Film Making Blog

Final Fashion Show Video

Published on Friday, May 15, 2015

Final Fashion Show Video

We decided to sponsor a fashion show on campus, and happen to have our best mirrorless camera with us to take pictures and video for fun. They had their own camera at the end of the runway and college kids were operating that camera. Their camera looked a bit older and the operators looked under experienced. That got our adrenaline going. We were thinking, "Hmmm, we could probably get their footage and mix it with ours, and create something spectacular." That's always a turn on!

The footage they had was not the best. Which is quite a challenge. But one that we love! We love being handed a bunch of SD cards full of video and being told, "See what you can come up with." Of course, we always turn it into something spectacular and professional. It's our passion and provides us with eternal joy!

The "other" camera had over exposed highlights, high noise, and they didn't catch everything. But they did catch about 90% of the show. We filmed everything from a side view of the runway with professional precision! We were dialing the ISO up and down on the fly while filming! It was lots of fun. The models were fun too! The guys and girls were very laid back and created some very funny memorable moments.

Our camera of choice was the Canon Eos M3, straight from Japan. It's not coming to the US as of now. It sports Canon's newest APS-C sensor with extreme low light sensitivity and great picture quality. The lens was the 22mm f2.0 that comes with it. It's a very sharp lens with no aberration or other optical issues. It's one of the best ranked lenses on DXOMark. The advantage of this camera is that it is small. No one thought we were doing anything other than screwing around with a consumer camera. Of course, nothing could be further from the truth! We had a shot list (at least in our own minds) and were shooting with a purpose. 

Shooting from the side of the runway gave us a better view and caught the models as they came out and gave us some great close ups of some of the funnier things they did. The video was shot in a picture style called Technicolor Cinestyle which produces a very flat picture profile. The camera does not add sharpness, contrast, or saturation. It focuses on getting a great picture in the shadows as well as highlights and gives you more dynamic range. In post-production, you can add back as much saturation, contrast, and sharpness as you'd like. Creates much better video with a more film look and feel. 

It was dark, other than the spotlights. This provided quite a challenge. When the actor was standing by the MC getting ready to walk up the runway, the picture was very bright due to the spotlights being right on them. But once they started walking up the runway, you had darker images because the spotlights missed and we had more of a side view, with not as much light on the sides. But once they hit the end of the runway, the lights were back on them brightly in shooting right at our camera providing lots of lens flare (which actually looked pretty nice). So you had bright, darker, bright. How do you expose this properly?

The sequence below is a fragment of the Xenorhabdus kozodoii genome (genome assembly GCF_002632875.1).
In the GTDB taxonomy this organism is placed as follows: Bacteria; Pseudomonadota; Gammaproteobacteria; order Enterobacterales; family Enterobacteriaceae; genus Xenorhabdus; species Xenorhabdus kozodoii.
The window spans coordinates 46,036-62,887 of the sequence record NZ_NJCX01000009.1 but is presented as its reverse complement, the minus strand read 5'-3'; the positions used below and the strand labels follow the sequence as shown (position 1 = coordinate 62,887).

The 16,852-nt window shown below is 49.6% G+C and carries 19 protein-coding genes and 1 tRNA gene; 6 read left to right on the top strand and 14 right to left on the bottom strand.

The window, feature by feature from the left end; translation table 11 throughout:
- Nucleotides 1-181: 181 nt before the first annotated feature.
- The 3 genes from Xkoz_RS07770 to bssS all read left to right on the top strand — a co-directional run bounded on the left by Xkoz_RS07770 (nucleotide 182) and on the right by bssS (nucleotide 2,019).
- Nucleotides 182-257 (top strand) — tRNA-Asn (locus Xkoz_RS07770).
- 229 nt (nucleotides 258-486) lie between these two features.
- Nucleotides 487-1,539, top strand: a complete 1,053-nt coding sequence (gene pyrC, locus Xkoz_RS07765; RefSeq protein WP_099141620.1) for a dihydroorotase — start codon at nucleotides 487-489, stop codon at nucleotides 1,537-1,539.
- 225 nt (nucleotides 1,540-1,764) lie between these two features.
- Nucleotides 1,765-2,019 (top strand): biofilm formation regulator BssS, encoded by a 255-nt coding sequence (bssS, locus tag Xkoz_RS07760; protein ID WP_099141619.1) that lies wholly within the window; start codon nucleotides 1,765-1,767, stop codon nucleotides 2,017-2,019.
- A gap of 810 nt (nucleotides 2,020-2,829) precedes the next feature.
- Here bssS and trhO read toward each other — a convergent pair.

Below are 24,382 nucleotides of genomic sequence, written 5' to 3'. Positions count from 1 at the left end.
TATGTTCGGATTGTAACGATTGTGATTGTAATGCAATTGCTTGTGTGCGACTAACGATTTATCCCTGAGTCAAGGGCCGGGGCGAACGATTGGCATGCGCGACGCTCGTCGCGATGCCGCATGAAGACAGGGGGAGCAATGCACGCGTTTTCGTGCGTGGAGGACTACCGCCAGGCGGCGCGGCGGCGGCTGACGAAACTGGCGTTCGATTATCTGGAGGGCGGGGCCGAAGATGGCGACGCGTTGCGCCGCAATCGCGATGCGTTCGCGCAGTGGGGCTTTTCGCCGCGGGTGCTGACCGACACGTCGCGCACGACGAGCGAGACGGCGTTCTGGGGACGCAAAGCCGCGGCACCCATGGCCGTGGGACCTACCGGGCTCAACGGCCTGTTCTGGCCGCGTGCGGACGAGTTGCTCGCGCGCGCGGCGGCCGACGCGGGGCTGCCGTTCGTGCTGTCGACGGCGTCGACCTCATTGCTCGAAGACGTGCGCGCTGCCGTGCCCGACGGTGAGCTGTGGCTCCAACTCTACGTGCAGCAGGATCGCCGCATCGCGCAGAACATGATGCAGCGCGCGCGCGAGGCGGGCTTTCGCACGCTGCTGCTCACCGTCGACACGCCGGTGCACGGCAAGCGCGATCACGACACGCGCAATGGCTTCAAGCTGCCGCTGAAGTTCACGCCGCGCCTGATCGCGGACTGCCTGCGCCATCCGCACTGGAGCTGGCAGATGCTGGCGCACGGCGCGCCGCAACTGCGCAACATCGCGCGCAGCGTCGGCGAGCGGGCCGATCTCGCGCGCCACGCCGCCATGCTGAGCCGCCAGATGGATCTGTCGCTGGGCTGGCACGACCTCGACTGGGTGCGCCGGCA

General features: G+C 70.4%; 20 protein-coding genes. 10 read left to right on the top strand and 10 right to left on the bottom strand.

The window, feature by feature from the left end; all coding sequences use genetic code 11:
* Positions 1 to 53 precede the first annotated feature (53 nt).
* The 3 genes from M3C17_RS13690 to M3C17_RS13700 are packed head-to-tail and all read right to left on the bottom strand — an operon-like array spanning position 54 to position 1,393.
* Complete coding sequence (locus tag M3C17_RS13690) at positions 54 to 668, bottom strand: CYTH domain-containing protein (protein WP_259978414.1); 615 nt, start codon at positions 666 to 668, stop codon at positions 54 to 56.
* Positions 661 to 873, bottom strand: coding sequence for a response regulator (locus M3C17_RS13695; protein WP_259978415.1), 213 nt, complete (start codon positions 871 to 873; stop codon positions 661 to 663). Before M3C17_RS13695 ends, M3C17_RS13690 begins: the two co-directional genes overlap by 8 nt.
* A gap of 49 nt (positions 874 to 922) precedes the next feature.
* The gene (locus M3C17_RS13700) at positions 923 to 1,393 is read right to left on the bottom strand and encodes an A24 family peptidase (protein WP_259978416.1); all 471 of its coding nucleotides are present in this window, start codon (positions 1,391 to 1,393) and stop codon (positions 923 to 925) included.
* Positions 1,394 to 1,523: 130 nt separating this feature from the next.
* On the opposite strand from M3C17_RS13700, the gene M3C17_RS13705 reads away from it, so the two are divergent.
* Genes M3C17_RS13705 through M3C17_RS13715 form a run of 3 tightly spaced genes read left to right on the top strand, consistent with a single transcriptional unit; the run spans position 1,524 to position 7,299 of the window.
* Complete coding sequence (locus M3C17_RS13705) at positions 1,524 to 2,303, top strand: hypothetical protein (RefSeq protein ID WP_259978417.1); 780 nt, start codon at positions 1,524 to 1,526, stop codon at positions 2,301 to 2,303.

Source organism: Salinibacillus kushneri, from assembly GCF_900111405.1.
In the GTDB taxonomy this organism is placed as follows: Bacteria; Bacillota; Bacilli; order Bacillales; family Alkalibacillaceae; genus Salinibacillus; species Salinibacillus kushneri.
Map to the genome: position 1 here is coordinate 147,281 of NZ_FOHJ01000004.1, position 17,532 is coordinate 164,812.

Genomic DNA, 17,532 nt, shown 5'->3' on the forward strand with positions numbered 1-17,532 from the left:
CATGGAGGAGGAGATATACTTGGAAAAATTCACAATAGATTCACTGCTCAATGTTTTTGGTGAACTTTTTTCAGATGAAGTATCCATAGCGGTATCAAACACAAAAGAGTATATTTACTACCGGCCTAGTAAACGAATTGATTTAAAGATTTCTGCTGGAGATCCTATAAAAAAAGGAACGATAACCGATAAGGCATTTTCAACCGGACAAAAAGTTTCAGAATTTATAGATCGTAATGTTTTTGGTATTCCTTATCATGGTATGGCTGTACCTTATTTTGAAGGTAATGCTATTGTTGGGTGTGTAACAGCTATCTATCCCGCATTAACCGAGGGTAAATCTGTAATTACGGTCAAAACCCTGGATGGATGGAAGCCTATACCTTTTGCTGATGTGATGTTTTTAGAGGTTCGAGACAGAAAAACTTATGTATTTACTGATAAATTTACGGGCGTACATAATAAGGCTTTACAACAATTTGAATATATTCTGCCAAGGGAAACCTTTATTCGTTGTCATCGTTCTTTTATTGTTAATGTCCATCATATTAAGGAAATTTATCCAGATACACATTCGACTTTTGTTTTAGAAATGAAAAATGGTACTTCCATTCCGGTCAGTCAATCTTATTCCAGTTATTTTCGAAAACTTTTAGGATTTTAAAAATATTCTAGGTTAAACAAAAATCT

We decided that the majority of the shot was them walking past us and towards the end of the runway, so we set the ISO to 160 as they walked by. We were also able to dial it down a bit to 100 when they were standing by the MC and about to start when they appeared much brighter. This work flow worked fairly well, but was cumbersome. You'll notice that we didn't dial it down every time, and hence some of the actors are over exposed when they first come out.

If we had a lens designed for cinema, like the Rokinon Cine DS style lenses, a wheel on the outside of the lens can open up or close the aperture on the fly without manually without having to play with dials or wheel. And there is no clicking! It's perfectly de-clicked! This would have been really nice. We never really adjusted focus after we set it, so we would just have to play with exposure. We could leave the ISO at 100 and just turn the ring on the lens to adjust exposure. How cool is that?

A two camera event is always better. It just feels more dynamic and more realistic. You feel like you are really there. Cutting back and forth between the shots was fun. Shooting any live event with two angles is much better. Once again, this proves the old adage that you don't need newer or more expensive equipment to create a great looking film. You just need to know how to work with what you have. 

Take a look at the 34 minute video below:

The computer graphics, intros, outros, were all done with After Effects from some templates that we had previously. This makes your workflow faster if you have something you can re-use.

Stay tuned for before and after footage of the color correction and the shot matching we had to do to make the older, poorer camera look better. You'll learn a lot!

Keep shooting!

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Author: Z Media

Categories: Video, Editing

Tags: editing, After Effects


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